Tompkins Square’s visionary series of albums under the Imaginational Anthem banner provides a comprehensive survey of some of the more obscure byways of guitar recordings, primarily acoustic and “particularly in the American Primitive vein” – a term which for most guitar aficionados will conjure up names like (especially) John Fahey, other latter-day exponents including Leo Kottke. Michael Chapman has also made excursions into this territory, as latterly has Michael Hedges, while Luke Hirst among the younger generation of expert practitioners.
But the latest volume in the Imaginational Anthem series collects together guitarists from an altogether wider stylistic ambit that just American Primitive. It’s subtitled The Private Press, and gathers for our edification under one handy roof 14 intriguing recordings, the majority of which are very obscure indeed, having originally been defiantly self-released against the prevailing tides of musical fashion, pressed in miniscule numbers and wilfully or eccentrically distributed or indifferently (if at all, indeed) marketed. Although the tracks compiled here encompass a wide timespan (1968 through to 1995), there’s no easy way to discern the temporal provenance of any individual item, and I guess almost any of them could’ve been recorded at any time over the past half-century. The technical quality of the recordings is surprisingly good throughout, with only the occasional abrupt edit or truncated ending that betrays a less “professional” origin.
The Private Press’s opening selection is one of only a meagre handful of recordings by Perry Lederman, whose fingerstyle playing greatly influenced Bay Area musicians of the 60s including Jorma Kaukonen and Michael Bloomfield – and who allegedly taught his friend Bob Dylan to fingerpick… One Kind Favor – maybe misnamed, for it sounds more like a completely different blues standard that I can’t quite place for now – is arguably one of the most “orthodox” tracks on this collection, although it’s characterised by some “sinister, strangulated” slide playing. On this evidence, the whole of Perry’s 1995 album is surely a prime candidate for reissue. A little further into the disc, the deft drifting pictorialism of Where The Pinery Narrows, taken from a 1983 album by Kaneville, IL-based “self-styled Balladeer of the Great Lakes” Lee Murdock, provides one of the collection’s most overtly accessible examples, along with Larry Conklin’s lyrical 1980 slide excursion The Diamond Cutter and the craftsmanlike delicacy of Kip Dobler (The Presence). Further delights come with the graceful, elegant resonances of Herb Moore (multi-layered on Wen Also Found), who also brings chiming bells into the soundscape, while Rick Deitrick’s rippling Missy Christa conjures up the flowing rivers of the wilderness among whose trails he randomly scattered copies of his albums so that they could be found by serendipity and fellow-wanderers! It’s curious, but I seem to recall Gary Salzman’s wonderfully fleet-fingered track The Secret Forces Of Nature (which was labelled as being a 42 rpm record!) being aired on a John Peel programme in ’69 or thereabouts, possibly due to its C.J. & The Fish connection (Gary and Bruce Barthol being good friends); this ambitious essay rambles companionably on and through a sitar passage before exploding into rude electronic chaos at its close – very fin-de-60s experimental, that! After which, Stan Samole’s gentle, jazzy, African-inflected Prayer Blessing is a brilliant antidote. Nancy Tucker’s imaginative and appeling That Spanish Thing is another disc highlight, although her trademark “guitar-as-miniature-playground” method doesn’t really figure on this track so it’s probably not entirely representative of her artistry. The remaining strand of guitar experimentation in evidence on The Private Press is that possessing a strong eastern influence, notably the cuts by Michael Kleniec (Obadiah, from 1975) and Joe Bethancourt (the tripped-out Raga, from his wild 1969 album).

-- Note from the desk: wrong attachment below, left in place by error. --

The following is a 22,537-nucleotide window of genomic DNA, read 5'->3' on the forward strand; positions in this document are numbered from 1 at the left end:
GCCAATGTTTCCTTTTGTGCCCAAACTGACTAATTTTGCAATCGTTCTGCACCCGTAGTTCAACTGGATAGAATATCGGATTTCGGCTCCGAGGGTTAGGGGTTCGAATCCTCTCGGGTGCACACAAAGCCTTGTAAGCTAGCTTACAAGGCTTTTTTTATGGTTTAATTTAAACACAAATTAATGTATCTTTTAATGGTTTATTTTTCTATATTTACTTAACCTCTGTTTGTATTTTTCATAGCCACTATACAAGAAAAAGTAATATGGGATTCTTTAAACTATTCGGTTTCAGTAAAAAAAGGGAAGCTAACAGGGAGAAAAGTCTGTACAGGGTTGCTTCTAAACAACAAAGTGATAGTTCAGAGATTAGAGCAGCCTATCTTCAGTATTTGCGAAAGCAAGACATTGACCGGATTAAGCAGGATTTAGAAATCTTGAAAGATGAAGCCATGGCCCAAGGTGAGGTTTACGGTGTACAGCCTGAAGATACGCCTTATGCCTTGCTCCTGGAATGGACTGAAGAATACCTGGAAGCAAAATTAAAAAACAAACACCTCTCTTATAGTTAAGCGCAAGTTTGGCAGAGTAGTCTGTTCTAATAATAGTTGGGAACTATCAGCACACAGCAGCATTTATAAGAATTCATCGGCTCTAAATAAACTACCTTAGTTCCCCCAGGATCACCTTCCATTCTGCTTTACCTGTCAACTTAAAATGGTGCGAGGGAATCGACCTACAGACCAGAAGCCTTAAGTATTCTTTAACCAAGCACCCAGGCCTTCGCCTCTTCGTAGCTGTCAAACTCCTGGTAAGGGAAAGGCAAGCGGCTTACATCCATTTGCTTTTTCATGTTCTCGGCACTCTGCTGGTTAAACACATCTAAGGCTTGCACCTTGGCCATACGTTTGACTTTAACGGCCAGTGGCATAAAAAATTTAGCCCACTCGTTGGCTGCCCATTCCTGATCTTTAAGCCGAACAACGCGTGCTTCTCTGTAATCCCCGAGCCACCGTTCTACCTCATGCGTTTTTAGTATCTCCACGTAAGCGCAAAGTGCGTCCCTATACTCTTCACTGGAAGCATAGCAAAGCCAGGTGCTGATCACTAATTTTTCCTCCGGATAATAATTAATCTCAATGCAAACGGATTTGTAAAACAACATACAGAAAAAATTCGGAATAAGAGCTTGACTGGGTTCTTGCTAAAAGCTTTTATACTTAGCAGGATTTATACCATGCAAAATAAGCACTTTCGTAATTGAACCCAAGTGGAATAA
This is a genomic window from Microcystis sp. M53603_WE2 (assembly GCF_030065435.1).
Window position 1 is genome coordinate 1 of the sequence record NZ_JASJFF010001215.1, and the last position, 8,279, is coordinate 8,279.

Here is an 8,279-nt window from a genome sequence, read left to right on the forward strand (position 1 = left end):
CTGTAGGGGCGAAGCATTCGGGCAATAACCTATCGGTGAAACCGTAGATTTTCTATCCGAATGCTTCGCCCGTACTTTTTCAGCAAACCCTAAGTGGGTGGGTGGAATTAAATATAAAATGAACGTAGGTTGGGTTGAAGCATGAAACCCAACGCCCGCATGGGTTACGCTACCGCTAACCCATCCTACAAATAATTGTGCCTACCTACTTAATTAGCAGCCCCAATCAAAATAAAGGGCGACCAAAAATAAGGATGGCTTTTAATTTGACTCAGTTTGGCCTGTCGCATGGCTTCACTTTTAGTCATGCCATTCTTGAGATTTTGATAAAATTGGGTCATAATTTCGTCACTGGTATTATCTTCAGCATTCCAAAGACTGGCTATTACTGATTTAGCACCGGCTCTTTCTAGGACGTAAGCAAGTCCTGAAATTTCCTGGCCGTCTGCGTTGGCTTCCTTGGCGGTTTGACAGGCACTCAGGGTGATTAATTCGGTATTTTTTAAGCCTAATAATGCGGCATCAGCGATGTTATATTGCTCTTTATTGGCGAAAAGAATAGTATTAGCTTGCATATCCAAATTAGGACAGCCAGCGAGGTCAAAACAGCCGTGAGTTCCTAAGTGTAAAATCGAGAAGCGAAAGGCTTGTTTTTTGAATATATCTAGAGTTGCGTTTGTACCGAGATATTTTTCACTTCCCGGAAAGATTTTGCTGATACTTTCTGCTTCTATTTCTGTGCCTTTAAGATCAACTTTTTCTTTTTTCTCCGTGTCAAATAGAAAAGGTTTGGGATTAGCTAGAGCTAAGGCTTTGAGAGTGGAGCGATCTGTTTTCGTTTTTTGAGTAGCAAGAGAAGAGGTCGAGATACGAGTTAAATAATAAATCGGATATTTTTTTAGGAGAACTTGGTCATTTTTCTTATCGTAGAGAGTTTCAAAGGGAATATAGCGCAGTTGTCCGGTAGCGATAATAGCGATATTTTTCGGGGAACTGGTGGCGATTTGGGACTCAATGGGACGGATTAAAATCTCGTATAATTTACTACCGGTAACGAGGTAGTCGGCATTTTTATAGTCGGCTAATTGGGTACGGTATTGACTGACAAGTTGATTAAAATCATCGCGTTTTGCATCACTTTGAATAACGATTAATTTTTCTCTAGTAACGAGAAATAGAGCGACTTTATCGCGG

I can’t praise the enterprise of this release highly enough – it comes complete with suitably informative liner notes that illuminate the murky paths from which these recordings emerge – and yes, I’d love to hear more from these releases, particularly those by by Joe Bethancourt, Nancy Tucker, Herb Moore and Perry Lederman, if the good folks at Tompkins Square are able to license them. Meantime, I absolutely must check out volumes 1-7 of this fascinating series pronto…
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